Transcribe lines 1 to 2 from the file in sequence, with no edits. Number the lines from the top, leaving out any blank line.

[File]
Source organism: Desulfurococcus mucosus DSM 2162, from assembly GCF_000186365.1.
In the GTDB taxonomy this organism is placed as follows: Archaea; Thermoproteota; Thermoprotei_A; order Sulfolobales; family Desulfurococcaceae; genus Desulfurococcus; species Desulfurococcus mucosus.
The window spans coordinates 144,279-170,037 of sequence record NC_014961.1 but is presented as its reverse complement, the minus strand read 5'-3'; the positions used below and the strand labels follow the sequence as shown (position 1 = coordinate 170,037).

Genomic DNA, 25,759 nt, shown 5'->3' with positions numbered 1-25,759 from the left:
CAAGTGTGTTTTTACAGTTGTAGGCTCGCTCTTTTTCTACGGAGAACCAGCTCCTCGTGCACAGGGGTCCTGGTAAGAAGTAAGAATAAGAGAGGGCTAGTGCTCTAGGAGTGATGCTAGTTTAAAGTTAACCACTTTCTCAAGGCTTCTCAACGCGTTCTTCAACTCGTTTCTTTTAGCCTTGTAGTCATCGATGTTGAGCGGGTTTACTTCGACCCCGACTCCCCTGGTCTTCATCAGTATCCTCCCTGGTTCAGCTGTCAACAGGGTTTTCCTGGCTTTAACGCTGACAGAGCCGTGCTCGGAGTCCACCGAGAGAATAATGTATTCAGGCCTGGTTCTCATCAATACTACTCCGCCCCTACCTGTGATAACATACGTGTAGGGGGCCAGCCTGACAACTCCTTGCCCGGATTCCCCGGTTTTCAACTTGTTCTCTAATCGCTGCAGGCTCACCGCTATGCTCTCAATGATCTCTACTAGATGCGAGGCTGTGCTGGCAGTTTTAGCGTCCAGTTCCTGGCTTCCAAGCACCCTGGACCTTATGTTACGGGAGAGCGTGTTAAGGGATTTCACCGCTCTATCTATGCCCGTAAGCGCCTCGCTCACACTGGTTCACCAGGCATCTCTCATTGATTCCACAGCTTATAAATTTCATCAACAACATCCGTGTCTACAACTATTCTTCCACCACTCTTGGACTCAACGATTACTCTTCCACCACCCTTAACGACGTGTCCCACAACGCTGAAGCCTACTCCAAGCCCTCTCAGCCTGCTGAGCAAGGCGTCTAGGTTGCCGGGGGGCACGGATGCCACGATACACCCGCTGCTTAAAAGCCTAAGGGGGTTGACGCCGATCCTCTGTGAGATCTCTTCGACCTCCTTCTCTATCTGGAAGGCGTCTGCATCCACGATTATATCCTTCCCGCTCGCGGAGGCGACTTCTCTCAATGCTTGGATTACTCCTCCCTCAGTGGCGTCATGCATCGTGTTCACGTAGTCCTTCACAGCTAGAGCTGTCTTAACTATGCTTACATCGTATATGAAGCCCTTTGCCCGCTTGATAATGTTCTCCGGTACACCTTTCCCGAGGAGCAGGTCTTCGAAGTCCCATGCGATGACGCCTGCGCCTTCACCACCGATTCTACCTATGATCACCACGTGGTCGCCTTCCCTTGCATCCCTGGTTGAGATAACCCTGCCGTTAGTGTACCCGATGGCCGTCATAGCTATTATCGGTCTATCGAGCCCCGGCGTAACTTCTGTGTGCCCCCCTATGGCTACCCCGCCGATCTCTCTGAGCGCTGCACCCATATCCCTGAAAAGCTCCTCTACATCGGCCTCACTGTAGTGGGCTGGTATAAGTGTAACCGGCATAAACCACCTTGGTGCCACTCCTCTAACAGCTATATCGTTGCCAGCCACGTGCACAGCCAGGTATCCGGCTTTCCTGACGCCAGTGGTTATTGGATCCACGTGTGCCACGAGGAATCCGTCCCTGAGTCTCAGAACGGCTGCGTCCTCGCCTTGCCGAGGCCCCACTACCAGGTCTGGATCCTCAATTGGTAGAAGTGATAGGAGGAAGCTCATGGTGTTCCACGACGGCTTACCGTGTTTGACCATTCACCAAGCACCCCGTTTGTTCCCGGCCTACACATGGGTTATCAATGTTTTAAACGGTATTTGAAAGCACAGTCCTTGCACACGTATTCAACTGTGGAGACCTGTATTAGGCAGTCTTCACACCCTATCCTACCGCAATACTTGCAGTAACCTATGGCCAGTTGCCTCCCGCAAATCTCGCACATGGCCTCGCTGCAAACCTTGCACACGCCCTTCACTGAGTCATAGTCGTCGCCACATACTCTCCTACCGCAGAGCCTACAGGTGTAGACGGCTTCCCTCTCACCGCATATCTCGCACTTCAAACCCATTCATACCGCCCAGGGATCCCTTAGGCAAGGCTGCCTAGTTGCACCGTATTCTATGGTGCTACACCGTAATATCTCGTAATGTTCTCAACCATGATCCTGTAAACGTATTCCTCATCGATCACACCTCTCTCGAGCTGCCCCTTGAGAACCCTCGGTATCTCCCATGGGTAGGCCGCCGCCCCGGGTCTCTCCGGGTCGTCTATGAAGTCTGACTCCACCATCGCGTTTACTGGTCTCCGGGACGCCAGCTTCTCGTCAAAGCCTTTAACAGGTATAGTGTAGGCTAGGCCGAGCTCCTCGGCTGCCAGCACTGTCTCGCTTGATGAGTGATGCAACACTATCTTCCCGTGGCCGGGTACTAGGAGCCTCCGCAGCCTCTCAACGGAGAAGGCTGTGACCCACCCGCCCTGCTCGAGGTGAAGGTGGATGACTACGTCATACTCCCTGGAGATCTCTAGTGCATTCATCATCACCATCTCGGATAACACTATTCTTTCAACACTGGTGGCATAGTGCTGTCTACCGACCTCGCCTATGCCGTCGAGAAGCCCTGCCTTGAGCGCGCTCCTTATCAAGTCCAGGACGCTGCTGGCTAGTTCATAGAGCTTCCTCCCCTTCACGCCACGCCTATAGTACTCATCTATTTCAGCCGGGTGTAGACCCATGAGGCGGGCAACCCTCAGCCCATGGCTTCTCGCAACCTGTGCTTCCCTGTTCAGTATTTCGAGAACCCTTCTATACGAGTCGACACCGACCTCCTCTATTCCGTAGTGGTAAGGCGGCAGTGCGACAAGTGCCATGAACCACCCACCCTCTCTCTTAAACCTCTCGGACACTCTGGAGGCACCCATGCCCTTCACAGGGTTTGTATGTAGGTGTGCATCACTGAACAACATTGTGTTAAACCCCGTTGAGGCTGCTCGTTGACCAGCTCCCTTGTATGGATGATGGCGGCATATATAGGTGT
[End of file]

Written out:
Source organism: Desulfurococcus mucosus DSM 2162, from assembly GCF_000186365.1.
In the GTDB taxonomy this organism is placed as follows: Archaea; Thermoproteota; Thermoprotei_A; order Sulfolobales; family Desulfurococcaceae; genus Desulfurococcus; species Desulfurococcus mucosus.